9. There are alligators that live in Fort Myers as much as squirrels live in trees across the country. Unless a gator is posing a nuisance, you don’t need to report it. Seeing a gator in a body of water isn’t a concern, but seeing one walking down the street is worth calling the FWC. There was an incident in the summer of 2022 where a gator made its way to the Gulf. While the animals rarely live in salt water, they can get lost while searching for a mate. Any gator on the beach is worth calling FWC as well.
  10. Nearly 40% of thefts in Fort Myers are related to car break-ins. Police tell me the largest number of thefts happen in areas where thieves know doors are likely to be left unlocked. Do your part to stop crime trends in large parking lots by locking your door and keeping your belongings out of sight.

So... How Safe Is Fort Myers Really?

Fort Myers is safe for those who stay on main roads and avoid the more rundown areas.

The biggest challenges visitors will face include:

  • Exposure to drug activity, as narcotics sales are a problem here.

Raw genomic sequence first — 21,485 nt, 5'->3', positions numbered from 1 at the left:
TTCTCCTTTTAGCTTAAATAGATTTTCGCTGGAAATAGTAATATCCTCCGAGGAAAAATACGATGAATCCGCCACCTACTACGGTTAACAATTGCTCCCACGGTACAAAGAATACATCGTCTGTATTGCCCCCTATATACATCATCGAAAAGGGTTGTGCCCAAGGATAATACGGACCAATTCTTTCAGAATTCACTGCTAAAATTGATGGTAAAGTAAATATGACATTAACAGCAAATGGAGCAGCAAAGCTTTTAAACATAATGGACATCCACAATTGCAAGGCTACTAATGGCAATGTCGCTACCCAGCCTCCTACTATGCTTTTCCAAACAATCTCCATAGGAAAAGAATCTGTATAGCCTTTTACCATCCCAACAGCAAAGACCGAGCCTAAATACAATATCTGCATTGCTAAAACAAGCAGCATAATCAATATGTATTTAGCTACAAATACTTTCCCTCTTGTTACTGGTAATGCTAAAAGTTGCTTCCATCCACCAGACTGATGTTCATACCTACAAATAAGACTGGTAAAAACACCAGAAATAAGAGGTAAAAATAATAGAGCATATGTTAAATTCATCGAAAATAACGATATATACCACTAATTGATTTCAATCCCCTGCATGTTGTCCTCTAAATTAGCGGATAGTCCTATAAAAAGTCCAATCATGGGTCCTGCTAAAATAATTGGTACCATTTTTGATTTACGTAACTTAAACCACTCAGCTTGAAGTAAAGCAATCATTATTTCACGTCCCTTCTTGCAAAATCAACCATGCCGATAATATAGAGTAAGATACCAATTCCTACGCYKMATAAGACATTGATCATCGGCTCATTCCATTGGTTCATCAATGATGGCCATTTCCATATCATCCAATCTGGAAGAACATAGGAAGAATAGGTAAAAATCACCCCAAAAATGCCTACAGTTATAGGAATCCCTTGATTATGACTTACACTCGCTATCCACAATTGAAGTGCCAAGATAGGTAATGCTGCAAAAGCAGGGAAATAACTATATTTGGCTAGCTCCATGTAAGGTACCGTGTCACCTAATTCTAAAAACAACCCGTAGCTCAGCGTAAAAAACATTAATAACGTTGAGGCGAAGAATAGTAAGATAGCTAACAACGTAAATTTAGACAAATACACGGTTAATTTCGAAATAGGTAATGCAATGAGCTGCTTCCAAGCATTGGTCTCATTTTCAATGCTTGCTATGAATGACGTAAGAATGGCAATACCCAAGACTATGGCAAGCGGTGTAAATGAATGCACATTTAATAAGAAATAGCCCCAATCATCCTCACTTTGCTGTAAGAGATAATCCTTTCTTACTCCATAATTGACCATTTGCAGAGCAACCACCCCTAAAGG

• Traffic troubles due to a growing area and not enough infrastructure to keep up with the growth pace.
  • Petty thefts happen when cars are left unlocked or with valuables in plain sight.
  • Residents will call the police on cars parked illegally and have them towed.
  • People in Florida drive very fast and, at times, recklessly. Never get distracted while driving, and keep your temper from turning into road rage.

You’re also likely to run into transients panhandling outside businesses and on street corners.

They might get aggressive but rarely pose a danger.

If you are heading to the beach, go early so you can avoid the traffic and find a good spot in the sand.

The later in the day it gets, the louder the music gets, and the people who are drinking can get rowdy.

The best way to enjoy Fort Myers is to be on “beach time,” which means never being in a rush and enjoying every second.

Use common sense and basic safety precautions, and you’ll be fine.